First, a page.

A veteran employee, infuriated that lucrative work assignments have been yanked away, goes on leave.
A small business and one of its valued vendors are embroiled in a dispute that threatens to ruin the relationship.
A terminated worker accuses an employer of enforcing disciplinary procedures in an inconsistent -- even discriminatory -- fashion.
These touchy scenarios may sound like lawsuits waiting to happen. In reality, all are recent examples of situations that were handled out of court using impartial outsiders, peer review panels or some other form of "alternative dispute resolution."
The experts call it "ADR" and they say a growing number of businesses are recognizing the benefits of keeping their battles outside the courtroom.
"It makes a lot of sense for smaller businesses, because going to court is a lot more expensive," said Janice Robertson, associate executive director of the Society of Professionals in Dispute Resolution in Washington, D.C. "Also, the process can be much more adversarial in a courtroom, because there's always a winner and a loser."
Lindy Korn, a Williamsville attorney who heads Diversity Training/Workplace Solutions Inc. puts it another way: Airing a dispute before a mediator can be less threatening, more private and allow for what she calls more "creative" solutions.
"Mediation is really an outside-the-box approach to conflict resolution," said Korn. "One of the valuable things that happens with mediation is that the process lets both sides see the weaknesses and the strengths in their respective positions."
Korn, a former commissioner of Workers' Compensation for the state and past counsel to the New York State Liquor Authority, founded Diversity Training nearly three years ago as a full-service agency that helps companies and their employees to foster healthy communication and resolve work place conflicts.
She works with more than a dozen independent contractors who also embrace what is known as the "psycho-legal approach," where lawyers and psychologists team up to create a legally based and emotional understanding of issues that allow a hostile environment. Korn has clients throughout the country and is currently working on cases in California, Texas and New Mexico.
Alternative dispute resolution is one of Korn's six main areas of focus, including mediation services. Mediation is when an impartial outsider is brought in to listen to arguments from all parties. There are many mediation models, but a common approach involves the facilitator meeting with each side separately in hopes of reaching a settlement.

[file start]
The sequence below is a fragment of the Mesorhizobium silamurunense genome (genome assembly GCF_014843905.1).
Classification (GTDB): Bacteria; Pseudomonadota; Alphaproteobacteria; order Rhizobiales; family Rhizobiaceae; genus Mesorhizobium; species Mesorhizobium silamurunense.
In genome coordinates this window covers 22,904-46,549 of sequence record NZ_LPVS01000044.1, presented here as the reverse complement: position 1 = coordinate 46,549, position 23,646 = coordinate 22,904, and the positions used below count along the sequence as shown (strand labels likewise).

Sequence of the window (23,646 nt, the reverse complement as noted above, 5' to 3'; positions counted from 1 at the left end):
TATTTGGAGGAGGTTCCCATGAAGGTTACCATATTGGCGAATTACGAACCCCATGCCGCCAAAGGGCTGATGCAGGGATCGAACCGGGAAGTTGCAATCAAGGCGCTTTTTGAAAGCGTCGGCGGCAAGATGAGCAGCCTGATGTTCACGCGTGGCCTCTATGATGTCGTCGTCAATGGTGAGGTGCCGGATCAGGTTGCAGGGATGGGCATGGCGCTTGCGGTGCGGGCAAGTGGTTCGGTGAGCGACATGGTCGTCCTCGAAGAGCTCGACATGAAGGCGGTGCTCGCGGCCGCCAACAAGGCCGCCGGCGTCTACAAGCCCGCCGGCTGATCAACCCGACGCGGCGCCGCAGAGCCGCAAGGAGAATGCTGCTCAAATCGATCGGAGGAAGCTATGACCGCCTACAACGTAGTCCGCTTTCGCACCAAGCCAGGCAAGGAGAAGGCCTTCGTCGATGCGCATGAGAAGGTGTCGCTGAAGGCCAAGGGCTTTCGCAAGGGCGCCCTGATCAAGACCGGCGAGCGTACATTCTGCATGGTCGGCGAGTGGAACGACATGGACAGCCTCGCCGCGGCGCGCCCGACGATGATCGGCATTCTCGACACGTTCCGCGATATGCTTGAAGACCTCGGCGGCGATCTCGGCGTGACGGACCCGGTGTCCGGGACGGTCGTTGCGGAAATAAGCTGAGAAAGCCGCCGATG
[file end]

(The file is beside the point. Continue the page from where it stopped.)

While it doesn't have to be binding -- a party who is dissatisified with the outcome can still opt to go to court -- national figures indicate that mediation generally results in a settlement in four out of every five employment cases.
There are other forms of ADR, including arbitration, which can either be binding or non-binding and is very much like a trial without a jury. An arbitrator is more like a judge than a facilitator, and in arbitration there are often clear winners and losers.
A growing number of businesses are using peer review systems to resolve workplace conflicts, including disciplinary actions. Often, the panel of in-house reviewers is comprised of three rank-and-file employees and two supervisors, all of whom are picked from a list by the individual who lodged the complaint.
Amherst business owner Kathryn A. O'Donnell has never used mediation to resolve workplace issues, but she said she is big believer in peer review and what she calls "team-method" approaches to dispute resolution.
O'Donnell is president of Botanicus Inc., an interior landscaping company that employs 25 people in Erie County and Rochester.
"Attorneys often look at things strictly from the legal aspect, taking a very narrow view of situations," said O'Donnell, who sits on the public policy committee for the National Association For Women Business Owners. "Sometimes, examining workplace situations in a broader context makes it easier to resolve any problems."
Experts noted that more companies are attempting to avoid conflicts from escalating by including "dispute resolution clauses" in all contracts. These clauses typically state that in case of a disagreement, both parties will try mediation or some other form of ADR before heading for the courts.
Korn also noted that the mediation process often involves bringing in an expert with specialized knowledge in a given area, something that can be helpful in complex cases such as environmental issues.
Mediation costs can typically run under $50 an hour for a small claim to anywhere from $125 an hour up to $400 an hour for a complicated case involving an experienced mediator.
While mediation, arbitration and other forms of ADR are becoming more common in the small business arena, Korn acknowledged that some CEOs and human resources professionals are still hesitant to pursue these alternatives.
"Some people still think if you agree to mediation, you have a weak case," said Korn. "We're still dealing with a lack of understanding, but we're making steady progress in shattering these misconceptions."